April 30, 2009 Imagine being able to pinpoint an enemy shooter in difficult terrain with such deadly accuracy that you can see whether they are kneeling or standing and not only what kind of weapon they are firing but the caliber too. Well, engineers at Vanderbilt University's Institute for Software Integrated Systems (ISIS) have developed such a system by turning soldiers' combat helmets into "smart nodes" in a wireless sensor network.
ISIS has developed the technology with the support of the Defense Advanced Research Project Agency and Vanderbilt University has patented the system's key elements. The shooter surveillance system carried by the soldier – or it could be a police officer, for that matter – consists of a PDA that shows the enemy location in three-dimension and accurately identifies the caliber and type of weapon being used. The combat helmet of the soldier has four “smart nodes” attached, which work as a wireless sensor network to pinpoint the signal.
There have been several other sniper location systems developed in recent years and like most of these, the ISIS system relies on the sound waves that are produced when a high-powered rifle is fired.
Where the ISIS system differs, though, is that it doesn’t use centralized or stand-alone sensor arrays to pick out the distinctive characteristics of the ballistic sound waves. According to Akos Ledeczi, the senior research scientist at ISIS who heads up the development effort, the ISIS system combines information from a number of nodes to triangulate on shooter positions and improve the accuracy.
In combination with this, it uses a patented technique to filter out the echoes that can throw off other acoustic detection systems, says ISIS. This not only means the system can locate shots fired in a direct line of sight, but it can also pick up multiple shooters at the same time and the caliber and type of weapon each they are using.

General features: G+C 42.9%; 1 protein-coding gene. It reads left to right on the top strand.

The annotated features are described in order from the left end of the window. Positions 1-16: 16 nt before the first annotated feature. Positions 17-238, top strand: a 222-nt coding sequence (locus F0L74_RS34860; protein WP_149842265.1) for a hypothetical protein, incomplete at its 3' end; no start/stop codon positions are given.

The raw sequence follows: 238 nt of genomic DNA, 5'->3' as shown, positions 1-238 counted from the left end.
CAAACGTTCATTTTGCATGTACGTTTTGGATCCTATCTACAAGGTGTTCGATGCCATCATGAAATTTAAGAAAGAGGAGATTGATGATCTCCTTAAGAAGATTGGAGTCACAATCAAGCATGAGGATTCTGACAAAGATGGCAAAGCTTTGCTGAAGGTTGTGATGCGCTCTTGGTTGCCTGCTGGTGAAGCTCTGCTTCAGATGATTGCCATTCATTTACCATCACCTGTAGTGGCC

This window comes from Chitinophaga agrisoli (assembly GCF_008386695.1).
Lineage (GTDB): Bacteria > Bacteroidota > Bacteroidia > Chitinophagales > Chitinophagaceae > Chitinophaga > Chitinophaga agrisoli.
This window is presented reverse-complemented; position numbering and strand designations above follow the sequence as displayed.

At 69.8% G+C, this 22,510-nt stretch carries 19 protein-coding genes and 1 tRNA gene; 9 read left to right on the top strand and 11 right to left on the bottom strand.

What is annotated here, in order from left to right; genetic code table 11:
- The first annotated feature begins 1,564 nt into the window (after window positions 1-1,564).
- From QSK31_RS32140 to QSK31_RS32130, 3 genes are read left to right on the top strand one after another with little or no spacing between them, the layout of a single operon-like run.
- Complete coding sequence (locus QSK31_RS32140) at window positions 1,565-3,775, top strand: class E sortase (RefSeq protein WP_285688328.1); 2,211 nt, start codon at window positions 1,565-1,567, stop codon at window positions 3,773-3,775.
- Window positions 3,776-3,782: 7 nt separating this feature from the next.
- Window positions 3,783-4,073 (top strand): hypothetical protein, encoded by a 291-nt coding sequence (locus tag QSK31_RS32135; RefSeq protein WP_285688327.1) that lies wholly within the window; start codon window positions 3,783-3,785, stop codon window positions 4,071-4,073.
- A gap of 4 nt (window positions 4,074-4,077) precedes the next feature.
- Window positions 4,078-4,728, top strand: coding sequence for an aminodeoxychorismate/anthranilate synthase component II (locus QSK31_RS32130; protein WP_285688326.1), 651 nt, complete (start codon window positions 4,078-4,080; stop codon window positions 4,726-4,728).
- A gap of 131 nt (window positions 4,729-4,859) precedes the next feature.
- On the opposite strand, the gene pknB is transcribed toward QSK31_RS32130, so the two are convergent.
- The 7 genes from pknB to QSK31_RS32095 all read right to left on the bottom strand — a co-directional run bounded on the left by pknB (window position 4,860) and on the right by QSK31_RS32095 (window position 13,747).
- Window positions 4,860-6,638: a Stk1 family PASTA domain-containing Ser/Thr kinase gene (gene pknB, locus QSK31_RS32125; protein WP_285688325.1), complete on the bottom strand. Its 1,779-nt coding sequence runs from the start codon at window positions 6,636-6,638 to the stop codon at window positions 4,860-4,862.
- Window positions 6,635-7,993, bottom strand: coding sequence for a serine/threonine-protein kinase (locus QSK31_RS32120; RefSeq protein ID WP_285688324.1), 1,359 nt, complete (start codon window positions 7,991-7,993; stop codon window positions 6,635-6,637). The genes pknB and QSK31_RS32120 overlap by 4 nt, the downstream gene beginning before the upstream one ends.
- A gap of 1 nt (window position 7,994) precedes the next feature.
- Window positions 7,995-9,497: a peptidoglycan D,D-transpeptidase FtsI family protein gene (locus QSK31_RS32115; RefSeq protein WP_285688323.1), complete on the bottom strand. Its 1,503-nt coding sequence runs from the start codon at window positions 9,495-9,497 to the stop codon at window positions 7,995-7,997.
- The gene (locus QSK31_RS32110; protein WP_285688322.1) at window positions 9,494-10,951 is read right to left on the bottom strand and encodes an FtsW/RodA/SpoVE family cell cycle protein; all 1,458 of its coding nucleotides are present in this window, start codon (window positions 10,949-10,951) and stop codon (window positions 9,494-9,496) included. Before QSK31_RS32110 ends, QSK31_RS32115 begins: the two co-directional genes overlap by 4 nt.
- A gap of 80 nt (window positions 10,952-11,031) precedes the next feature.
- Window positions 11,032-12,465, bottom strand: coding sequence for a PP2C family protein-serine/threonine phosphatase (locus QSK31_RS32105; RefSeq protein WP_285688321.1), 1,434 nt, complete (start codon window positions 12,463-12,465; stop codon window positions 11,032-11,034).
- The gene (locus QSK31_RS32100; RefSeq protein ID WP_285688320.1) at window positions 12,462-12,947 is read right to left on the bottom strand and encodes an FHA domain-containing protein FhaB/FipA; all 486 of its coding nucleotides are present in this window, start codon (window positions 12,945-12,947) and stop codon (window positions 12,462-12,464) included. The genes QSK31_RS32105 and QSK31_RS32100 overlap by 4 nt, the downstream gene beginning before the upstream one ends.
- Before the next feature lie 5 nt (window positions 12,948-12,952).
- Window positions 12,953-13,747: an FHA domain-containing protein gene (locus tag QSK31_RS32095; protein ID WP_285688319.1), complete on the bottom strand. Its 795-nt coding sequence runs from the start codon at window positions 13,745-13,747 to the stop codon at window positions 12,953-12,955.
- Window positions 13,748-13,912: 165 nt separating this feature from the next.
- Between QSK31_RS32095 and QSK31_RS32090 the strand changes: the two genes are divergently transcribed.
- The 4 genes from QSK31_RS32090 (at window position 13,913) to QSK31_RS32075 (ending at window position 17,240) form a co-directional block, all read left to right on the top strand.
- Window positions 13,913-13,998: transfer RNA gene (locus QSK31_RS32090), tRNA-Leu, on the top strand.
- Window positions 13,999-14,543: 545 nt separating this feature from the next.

The sound waves of a high-powered rifle can take two forms. The muzzle blast expands out in a spherical wave form, while the conical shock wave is produced by the bullet traveling at supersonic speeds. Each node of the ISIS shooter location system uses an array of four sensitive microphones. All that is required is for three of the microphones in a single node to detect the muzzle blast. This is where the node's microprocessor steps in to diagnose the sound wave. In doing this, it can determine the direction of the sound, the angle of the bullet shockwave and the arrival time – all which then provide the shooter's location.
With the nodes so close together on the wearers helmet, precision is an issue. However, the nodes are continuously exchanging the times and angles of arrival for the acoustic signals, along with their own locations and orientations. If two or more nodes detect the shot, they can provide the bearing within one degree of accuracy to a range within a few meters at 300 meters.
The more sensors that detect the shot the more accurate is its ability to locate the shooter. These findings are communicated to the PDAs which are loaded with maps and overhead pictures of the shooter's area. To overcome the inaccuracy of standard GPS keeping track of the mobile nodes and spotty satellite coverage in urban areas, the ISIS team recently added an inexpensive radio chip to track the relative position of nodes using high-precision radio interferometry. A patent has been applied for by the university.
The ISIS shooter system uses wireless nodes invented at UC Berkeley and produced by Crossbow Technology Inc of San Jose, Calif. The entire node for the ISIS system weighs slightly more than the four AA batteries that power it and costs about $1,000 to construct. This is much cheaper, say ISIS, than other commercial shooter location systems that range in price from USD$10,000 to USD$50,000. For more information visit Vanderbilt University.
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